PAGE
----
FAQs about Water Pollution and Shortage
7. Which are the countries that best manage their waters?
The city-state of Singapore. “About 50 years ago, it had only two sources of water: rainwater and water imported from Malaysia. The country’s national water agency, PUB (Public Utilities Board), understood that it was necessary to take certain measures to ensure a stable water supply. Singapore invested in new technology and treatment plants, cleaned its water resources and raised awareness about water issues throughout the country. Today, Singapore can meet up to 30 percent of its water needs with recycled water, which it calls the NEWater, and up to 25 percent of its needs with desalinated water. The use of water per person has also been reduced from 165 liters per day in 2003 to 150 liters to date.”
The Netherlands. “With two-thirds of the country prone to floods, the Netherlands has spent centuries building a huge network of barriers to contain floods. However, due to climate change and rising sea levels, the country decided that it should do more than simply raise the height of the levees. The project “Ruimte voor de rivier” (Place for the river) of the Netherlands involves changing the course of more than 30 rivers so that they can overflow without causing damage. The city of Nijmegen, for example, had to evacuate 250,000 residents twice in the 1990s due to flooding. Instead of trying to prevent the entry of water, the new solution for the city was to move the barriers inland and dig a huge new channel for the river. The result: a larger floodplain and a new island and urban park in the middle of the city.”
Sweden. “To limit uncontrolled urban sprawl, the planning regulations of Stockholm, Sweden, require the reuse of land before the development of new areas. In the mid-1990s, the city decided that rebuilding an old industrial zone would be a great opportunity to design a sustainable eco-district. The district aims to cut water consumption by 60 percent per person, in addition to reducing all waste produced by 40 percent. Today, the district wastewater treatment process produces both biogas for cooking and energy to heat homes. All stormwater is purified through sand filters, ponds and green roofs, which reduces the load for the wastewater treatment plant and increases efficiency. ”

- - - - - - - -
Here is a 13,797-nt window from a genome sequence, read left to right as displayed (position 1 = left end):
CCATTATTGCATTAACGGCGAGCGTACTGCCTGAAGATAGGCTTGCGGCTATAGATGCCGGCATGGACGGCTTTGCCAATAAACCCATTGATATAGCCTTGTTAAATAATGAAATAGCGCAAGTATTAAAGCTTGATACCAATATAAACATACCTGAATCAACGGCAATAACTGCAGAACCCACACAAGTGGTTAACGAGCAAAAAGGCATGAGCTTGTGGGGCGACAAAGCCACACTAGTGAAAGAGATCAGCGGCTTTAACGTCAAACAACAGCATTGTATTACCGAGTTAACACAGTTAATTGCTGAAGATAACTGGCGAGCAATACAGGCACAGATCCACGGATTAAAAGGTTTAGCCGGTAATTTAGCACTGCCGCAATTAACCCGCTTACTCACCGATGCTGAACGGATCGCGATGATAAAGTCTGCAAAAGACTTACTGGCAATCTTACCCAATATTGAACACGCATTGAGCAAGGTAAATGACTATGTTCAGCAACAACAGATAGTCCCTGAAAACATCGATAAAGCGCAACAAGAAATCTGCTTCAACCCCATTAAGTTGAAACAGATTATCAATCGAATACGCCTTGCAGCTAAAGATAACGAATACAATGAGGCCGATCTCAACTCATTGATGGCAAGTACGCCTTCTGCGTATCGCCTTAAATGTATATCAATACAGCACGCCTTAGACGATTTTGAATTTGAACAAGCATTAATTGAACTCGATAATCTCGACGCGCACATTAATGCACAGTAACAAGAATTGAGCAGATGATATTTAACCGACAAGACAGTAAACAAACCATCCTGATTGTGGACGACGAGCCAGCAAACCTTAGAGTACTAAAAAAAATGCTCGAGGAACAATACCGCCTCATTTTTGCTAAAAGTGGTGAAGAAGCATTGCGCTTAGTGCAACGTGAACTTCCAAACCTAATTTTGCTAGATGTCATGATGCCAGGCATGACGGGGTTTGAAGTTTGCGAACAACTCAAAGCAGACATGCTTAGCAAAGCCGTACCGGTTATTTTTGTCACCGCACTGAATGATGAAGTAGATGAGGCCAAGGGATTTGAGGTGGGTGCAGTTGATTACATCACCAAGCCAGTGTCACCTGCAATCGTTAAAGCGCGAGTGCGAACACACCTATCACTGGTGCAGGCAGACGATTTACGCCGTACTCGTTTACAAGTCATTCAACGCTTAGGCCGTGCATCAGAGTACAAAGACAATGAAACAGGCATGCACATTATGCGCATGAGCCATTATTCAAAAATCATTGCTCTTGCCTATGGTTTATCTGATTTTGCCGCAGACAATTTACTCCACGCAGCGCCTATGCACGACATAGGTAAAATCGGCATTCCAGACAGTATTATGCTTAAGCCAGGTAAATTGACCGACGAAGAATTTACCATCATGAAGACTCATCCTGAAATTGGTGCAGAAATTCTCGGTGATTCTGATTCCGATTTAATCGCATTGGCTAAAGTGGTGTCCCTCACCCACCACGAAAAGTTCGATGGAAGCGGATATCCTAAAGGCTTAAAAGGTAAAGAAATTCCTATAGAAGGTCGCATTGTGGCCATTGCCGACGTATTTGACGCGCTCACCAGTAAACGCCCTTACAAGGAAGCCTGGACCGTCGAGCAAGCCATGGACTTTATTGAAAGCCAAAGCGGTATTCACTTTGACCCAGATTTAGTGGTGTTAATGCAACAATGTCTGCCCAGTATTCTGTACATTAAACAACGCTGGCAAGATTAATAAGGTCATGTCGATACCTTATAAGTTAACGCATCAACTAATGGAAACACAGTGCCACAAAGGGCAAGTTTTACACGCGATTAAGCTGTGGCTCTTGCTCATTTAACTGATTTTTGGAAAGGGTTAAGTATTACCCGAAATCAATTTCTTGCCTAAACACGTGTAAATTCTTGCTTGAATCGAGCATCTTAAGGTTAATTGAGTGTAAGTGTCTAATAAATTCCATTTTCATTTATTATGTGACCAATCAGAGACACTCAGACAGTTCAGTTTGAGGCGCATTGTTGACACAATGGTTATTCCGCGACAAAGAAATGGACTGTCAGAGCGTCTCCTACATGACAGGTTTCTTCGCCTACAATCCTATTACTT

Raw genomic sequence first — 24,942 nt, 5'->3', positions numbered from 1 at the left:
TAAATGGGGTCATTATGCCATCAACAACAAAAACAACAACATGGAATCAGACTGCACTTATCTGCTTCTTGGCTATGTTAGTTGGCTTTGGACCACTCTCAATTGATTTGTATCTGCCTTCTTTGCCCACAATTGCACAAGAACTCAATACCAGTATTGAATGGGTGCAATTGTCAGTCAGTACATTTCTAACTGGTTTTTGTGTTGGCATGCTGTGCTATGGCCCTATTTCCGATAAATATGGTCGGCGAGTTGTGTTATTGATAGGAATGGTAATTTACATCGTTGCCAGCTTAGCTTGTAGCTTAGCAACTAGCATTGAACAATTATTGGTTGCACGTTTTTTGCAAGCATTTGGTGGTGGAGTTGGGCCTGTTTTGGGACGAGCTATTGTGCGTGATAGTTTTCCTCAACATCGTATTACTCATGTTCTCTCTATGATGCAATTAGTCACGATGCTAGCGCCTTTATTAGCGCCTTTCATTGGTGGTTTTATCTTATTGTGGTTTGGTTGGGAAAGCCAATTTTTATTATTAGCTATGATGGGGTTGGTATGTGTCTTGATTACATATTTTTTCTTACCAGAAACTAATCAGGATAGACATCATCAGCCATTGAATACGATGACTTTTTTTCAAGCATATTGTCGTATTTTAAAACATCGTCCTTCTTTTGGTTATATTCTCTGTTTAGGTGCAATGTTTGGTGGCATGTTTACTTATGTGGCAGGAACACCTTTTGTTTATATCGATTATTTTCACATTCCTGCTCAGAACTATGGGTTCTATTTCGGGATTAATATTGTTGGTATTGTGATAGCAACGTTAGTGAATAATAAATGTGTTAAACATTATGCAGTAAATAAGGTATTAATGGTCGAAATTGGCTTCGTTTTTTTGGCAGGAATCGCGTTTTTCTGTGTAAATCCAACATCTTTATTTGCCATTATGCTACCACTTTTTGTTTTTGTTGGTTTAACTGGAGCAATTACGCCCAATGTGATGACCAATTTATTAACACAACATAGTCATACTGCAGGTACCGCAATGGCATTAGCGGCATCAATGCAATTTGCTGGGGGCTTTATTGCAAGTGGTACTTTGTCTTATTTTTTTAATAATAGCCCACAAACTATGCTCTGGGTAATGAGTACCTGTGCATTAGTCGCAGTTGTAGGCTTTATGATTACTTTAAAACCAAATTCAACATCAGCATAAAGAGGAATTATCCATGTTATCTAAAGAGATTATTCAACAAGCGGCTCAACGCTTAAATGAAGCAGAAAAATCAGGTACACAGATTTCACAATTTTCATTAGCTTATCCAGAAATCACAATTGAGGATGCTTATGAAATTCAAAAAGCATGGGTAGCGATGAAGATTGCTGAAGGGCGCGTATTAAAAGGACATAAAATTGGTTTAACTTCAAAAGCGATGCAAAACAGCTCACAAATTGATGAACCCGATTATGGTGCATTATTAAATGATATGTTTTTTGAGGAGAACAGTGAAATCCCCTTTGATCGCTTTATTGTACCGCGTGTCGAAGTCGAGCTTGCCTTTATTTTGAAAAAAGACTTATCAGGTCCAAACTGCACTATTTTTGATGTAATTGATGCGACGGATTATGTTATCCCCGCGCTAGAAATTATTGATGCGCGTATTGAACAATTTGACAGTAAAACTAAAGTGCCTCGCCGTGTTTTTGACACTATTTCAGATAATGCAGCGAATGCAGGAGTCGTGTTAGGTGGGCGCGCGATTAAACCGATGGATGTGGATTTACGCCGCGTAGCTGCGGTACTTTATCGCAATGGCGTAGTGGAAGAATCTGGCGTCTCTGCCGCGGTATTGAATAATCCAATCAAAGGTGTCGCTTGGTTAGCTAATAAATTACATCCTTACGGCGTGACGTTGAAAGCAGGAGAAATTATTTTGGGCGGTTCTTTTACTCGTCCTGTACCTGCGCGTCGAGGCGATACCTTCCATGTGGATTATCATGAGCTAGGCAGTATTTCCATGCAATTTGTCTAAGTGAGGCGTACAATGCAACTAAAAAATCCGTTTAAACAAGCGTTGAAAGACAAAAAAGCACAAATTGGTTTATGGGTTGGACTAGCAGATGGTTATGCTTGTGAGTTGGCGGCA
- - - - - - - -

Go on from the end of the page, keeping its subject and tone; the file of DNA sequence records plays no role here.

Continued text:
Israel. “Given that 60 percent of Israel’s territory is desert, the country has always been aware that careful water management is critical to its success. The decrease in precipitation and the rapid growth of the population have put to the test their capacity to supply themselves with water. For these reasons, Israel has built over several decades a system that is based on water conservation, desalinated seawater and the use of recycled water to irrigate their crops. Israel has made the use of efficient toilets mandatory and has set water rates that discourage waste. The country’s innovative irrigation method, called micro irrigation, involves draining small amounts of water directly into the roots of a plant, and not flooding the fields. ”
U.S. “Recently, water management in Silicon Valley, California, has become as innovative as the famous IT companies that host that area. Currently, in its fifth year of severe drought, California has needed finding durable solutions to water scarcity. One solution was a new water recycling plant, the Advanced Water Purification Center of Silicon Valley, which produces eight million gallons of recycled water per day (just over 30 million liters), using microfiltration, reverse osmosis treatments and ultraviolet light. ”
Information according to AguasResisuales.info